Tuesday, March 17, 2009


I promised an update on my visit with the oncologist, so here it is. I was a bit surprised at how uncertain and unclear she was about what was best to do in my situation. I had thought that with the Oncotype score in the "low risk" category, that there would be no question that I didn't need chemo and that I would simply have my radiation, start on Tamoxifen, and go on my merry way.

That was not the case.

Turns out that my Oncotype score is in the low risk category -- it's 15 -- and the cut off for moderate risk is 18. What 15 means, according to the test, is that I have a 10 percent chance of recurrence in 10 years (confidence interval of 7-12%). If you look at it another way, that means I have a 90% chance of NO recurrence, which doesn't sound too bad to me! But somehow, this wasn't satisfactory to her. I'm still not sure why.

If I did have chemo, the benefit in terms of preventing recurrence would be only a percentage point or 2. So that just doesn't seem worth it to me. And that's what I told her.

Interestingly, in the TAILORx study, if "the Recurrence Score is 11 to 25, the risk of recurrence is about 7 percent to 16 percent with hormonal therapy alone. Patients who have a Recurrence Score in this range will be randomly assigned to receive chemotherapy plus hormonal therapy (the standard treatment arm) versus hormonal therapy alone (the experimental treatment arm)." So even in this study, they wouldn't know what to do with me. I would get treatment by random assignment.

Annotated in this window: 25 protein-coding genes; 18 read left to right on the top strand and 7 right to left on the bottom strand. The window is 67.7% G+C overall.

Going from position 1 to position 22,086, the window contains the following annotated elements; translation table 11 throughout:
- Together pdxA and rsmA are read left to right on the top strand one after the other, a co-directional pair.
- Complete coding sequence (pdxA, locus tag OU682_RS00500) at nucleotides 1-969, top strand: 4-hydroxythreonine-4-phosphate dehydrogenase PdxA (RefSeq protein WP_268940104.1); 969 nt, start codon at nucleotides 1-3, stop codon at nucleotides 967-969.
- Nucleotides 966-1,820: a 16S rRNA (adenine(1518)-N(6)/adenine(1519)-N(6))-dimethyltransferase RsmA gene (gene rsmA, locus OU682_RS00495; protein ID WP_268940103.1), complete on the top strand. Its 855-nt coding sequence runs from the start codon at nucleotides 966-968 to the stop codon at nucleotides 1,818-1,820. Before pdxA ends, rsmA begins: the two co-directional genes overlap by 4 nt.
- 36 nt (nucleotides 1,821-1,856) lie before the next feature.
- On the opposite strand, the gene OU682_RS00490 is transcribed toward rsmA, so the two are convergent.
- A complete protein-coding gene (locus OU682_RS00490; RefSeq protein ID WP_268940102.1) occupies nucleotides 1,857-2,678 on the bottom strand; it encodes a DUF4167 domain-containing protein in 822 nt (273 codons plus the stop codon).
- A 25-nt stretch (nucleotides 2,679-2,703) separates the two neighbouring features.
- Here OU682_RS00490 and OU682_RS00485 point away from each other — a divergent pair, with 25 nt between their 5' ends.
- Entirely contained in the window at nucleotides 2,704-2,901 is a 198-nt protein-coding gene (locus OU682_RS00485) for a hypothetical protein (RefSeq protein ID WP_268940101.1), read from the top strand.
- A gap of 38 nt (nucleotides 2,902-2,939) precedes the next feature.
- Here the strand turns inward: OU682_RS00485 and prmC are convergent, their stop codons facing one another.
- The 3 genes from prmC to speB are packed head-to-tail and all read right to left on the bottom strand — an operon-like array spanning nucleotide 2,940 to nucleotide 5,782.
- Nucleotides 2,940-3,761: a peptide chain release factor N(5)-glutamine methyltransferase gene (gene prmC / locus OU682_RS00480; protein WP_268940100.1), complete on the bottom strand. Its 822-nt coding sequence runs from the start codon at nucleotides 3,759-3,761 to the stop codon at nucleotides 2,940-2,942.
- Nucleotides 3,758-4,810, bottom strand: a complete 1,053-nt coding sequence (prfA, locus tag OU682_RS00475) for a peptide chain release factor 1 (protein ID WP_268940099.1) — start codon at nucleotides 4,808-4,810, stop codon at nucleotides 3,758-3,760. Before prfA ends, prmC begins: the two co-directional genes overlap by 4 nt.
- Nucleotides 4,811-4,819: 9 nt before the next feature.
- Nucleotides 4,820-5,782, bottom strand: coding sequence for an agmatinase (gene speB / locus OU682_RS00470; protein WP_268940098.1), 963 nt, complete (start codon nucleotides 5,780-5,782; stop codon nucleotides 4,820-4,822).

Because I am pre-menopausal, there is also the question of stopping the function of my ovaries. Since my tumor was fed by estrogen and progesterone, there might be a benefit to putting me into premature menopause (or temporary menopause) so that there is less circulating hormone. She gave me several study protocols to look at that are experimenting with this idea. You get a shot once a month that stops your ovaries from working, and there are other medications as well. I am considering this, but am still not 100% convinced.

What I really need to ask her is this: I understand that the conditions in my body that caused this tumor are still there, and that if we are to prevent a recurrence, we need to change the conditions. What is the best way to do that?

It's frustrating that sometimes there aren't straightforward answers. I was talking to a friend recently, and she said: If there is no one right way, it means that whatever you choose, will be the right thing. Good point.


Anonymous said...

A - I would feel the same way as you. Sometimes all the research in the world still doesn't give you all the answers. So whoever gave you that sage advice: "If there is no one right way, it means that whatever you choose, will be the right thing" is very smart. And I would trust that.

RivkA with a capital A said...

I have all sorts of thoughts, based on my own atypical experience.

After my initial diagnosis of stage 0 DCIS in 2005, my treatment consisted of surgery. That's it. No radiation; no chemo.

"But," I asked my oncologist, during every follow-up visit,"what if just one cell got away? Shouldn't we do some systemic treatment?"

Every oncologist I consulted concurred with mine.

In 2007, when I was diagnosed with metastasized stage IV breast cancer, it did not help me to know that I "did everything right."

I will now have cancer for the rest of my life.

I would much rather have had chemo then, and had the rest of my life cancer-free.

Every one is different. And chemo is poison. I'm just saying...

A difference of 1 or 2% is only relevent if you fall into that 1 or 2%

(My risk of recurrance was LESS than 1%. I had a 99.9999% chance of being fine.)

Good luck with your decision!! Only you can know what is right for you!